Generally, consolidations have been positive for the industry. Many quality name, strong balance sheets have been involved in M&A in one form or another [for] some higher leveraged companies that need to pay down their debt and improve their balance sheets.
Downey: Thoughtfully. The team is working extremely hard to make sure that we know what’s out there and determine what may be a good fit for us moving forward. We’re generating strong free cash flow right now and are focused on strengthening our balance sheet and returning value to shareholders, so we’re not going to do just any merger or acquisition just for the sake of doing it. If an opportunity complements us and additional synergies can be gained, we will look at it very hard.
Gustavson: Although we don’t need to complete an acquisition, Chevron keeps a pulse on the market for inorganic growth opportunities when we feel the value is there. We continue to focus on capital discipline and new assets needed to compete for capital with an existing strong portfolio.
Hart Energy: What types of synergies has your company adopted in M&A?
Torres: We expect to realize around $525 million combined annual synergy from the acquisition of Parsley and Double Point—$275 million of that is from G&A and interest savings and the remaining $250 million is from operational synergies of both of which are capital and LOE [lease operating expense]. So some of the synergies that we’re already leveraging is our economies of scale to benefit our supply chain, our increased completion efficiencies through the use of simul-frac, blocking up acreage for wider implementation of extended-lateral length up to about 15,000 feet, and lastly, connecting our water infrastructure and shared production facilities.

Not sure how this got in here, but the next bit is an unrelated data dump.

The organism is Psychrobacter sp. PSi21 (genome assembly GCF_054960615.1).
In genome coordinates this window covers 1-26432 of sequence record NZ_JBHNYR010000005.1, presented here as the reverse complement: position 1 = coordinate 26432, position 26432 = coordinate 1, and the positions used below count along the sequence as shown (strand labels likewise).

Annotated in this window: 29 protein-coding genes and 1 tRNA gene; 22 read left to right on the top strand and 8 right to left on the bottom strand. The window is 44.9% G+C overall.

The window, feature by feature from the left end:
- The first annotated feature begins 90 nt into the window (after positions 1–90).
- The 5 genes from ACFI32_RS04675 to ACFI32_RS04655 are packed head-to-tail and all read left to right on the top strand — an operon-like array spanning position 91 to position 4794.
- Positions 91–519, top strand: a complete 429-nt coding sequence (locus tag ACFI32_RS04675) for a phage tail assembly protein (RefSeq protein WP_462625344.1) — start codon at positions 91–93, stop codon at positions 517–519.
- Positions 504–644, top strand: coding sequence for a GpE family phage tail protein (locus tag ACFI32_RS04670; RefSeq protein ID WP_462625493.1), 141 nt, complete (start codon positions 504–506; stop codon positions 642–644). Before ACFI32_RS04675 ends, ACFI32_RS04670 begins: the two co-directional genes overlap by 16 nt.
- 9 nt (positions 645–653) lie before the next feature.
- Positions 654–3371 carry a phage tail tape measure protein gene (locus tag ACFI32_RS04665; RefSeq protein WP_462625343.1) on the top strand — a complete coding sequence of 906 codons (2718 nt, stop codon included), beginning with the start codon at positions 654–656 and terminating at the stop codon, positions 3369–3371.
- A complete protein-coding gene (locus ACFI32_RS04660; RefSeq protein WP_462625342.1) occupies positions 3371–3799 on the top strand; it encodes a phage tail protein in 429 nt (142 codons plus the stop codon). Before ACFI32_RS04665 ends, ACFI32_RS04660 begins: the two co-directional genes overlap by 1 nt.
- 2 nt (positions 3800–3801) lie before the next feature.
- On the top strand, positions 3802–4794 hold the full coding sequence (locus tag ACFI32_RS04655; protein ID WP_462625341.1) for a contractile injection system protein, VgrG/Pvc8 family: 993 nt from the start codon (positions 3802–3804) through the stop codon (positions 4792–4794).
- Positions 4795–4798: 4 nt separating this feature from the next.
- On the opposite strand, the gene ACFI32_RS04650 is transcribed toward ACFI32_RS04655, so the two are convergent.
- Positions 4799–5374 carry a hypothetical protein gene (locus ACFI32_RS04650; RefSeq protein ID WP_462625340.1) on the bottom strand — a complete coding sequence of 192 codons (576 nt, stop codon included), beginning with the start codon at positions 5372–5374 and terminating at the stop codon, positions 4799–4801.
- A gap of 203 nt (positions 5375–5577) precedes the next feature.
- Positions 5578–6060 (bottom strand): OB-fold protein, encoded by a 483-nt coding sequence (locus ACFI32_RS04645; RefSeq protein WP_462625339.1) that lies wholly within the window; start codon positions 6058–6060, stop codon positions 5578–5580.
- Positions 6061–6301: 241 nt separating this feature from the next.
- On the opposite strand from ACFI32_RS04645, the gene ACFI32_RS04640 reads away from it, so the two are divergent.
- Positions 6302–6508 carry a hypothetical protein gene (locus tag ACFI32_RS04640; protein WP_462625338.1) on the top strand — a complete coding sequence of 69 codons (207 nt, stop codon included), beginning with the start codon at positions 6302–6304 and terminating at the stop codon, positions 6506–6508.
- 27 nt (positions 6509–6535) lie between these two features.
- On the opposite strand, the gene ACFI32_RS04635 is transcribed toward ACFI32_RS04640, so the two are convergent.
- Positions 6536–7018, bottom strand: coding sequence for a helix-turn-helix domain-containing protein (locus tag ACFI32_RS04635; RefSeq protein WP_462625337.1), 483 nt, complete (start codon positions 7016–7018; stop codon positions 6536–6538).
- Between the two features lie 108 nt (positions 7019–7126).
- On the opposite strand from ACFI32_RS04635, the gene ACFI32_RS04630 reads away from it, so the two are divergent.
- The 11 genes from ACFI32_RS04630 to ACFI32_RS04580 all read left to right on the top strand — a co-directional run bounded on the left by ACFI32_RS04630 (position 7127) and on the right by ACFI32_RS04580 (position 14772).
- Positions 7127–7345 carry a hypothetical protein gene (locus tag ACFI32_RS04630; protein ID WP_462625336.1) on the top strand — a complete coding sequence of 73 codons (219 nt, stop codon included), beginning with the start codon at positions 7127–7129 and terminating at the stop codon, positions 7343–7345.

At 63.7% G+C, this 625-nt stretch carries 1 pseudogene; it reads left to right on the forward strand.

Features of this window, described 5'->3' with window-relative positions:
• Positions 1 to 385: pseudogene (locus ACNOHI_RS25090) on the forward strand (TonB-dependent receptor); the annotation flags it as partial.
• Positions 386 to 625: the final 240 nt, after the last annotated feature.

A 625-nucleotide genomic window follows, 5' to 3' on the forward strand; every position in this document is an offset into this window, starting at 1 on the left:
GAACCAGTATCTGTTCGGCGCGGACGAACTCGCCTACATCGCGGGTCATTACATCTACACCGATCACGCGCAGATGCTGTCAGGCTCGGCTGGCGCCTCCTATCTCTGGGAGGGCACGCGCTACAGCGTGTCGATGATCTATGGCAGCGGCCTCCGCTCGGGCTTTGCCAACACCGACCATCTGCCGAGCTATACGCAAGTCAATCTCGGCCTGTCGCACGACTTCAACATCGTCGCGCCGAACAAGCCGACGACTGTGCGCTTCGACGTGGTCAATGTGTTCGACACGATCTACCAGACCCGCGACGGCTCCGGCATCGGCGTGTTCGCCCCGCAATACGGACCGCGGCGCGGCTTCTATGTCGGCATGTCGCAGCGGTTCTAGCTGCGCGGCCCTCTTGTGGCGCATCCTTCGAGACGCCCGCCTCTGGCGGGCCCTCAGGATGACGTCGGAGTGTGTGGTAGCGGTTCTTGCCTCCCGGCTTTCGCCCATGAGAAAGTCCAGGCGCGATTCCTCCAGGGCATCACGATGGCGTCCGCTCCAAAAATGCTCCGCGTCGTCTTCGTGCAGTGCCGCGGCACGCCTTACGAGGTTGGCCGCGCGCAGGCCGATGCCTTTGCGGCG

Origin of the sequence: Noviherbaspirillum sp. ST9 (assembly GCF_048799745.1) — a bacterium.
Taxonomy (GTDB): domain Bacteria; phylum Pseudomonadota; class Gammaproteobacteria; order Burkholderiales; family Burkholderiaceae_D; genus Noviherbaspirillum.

Downey: We’ve recognized synergies by integrating teams and collocating them like moving former WPX employees to Oklahoma City. As our activity levels were not reduced due to the merger, we felt that it was important to pull the teams together and focus on best practices moving forward.
The companies complemented each other well, and we’ve seen synergies with the integration of our technologies and platforms. And I mentioned before that we’re seeing a lot of synergies in operations, especially in the Delaware Basin where we’re really focused on growth.
Gustavson: We’re very happy with how the Noble Energy acquisition turned out, having now two quarters where we’ve been integrated, seeing everything we said—the free cash flow accretion, the returns accretion, earnings accretion. The synergies have exceeded initial expectations with savings in operating expenses, exploration, debt and third-party expenses. We’re very pleased with the talent we’ve gained from the Noble employees that joined our team, and we’re all learning from each other. We will use the best practices from both companies and continue to leverage our advantaged dataset built from our NOJV [nonoperated joint venture] work. Bringing in the Noble Midstream assets has also brought tremendous value on the experience and asset side as well, with full integration well underway.
Hart Energy: How do you balance generating cash flow with growing production?
Torres: Pioneer remains committed to our investment framework, which returns substantial cash to our shareholders and variable dividend with longterm oil growth of approximately 5% annually. And any excess cash generated as a result of higher oil prices will directly benefit our shareholders via our variable dividends as it’s outlined by our investment framework.
Gustavson: Production is ultimately an outcome. We’re starting in a strong position, and the flexible nature of these assets allows us to manage it with our shareholder’s best interest in mind. We did achieve positive free cash flow last year in a much lower price market and expect to generate over $3 billion in free cash flow by 2025.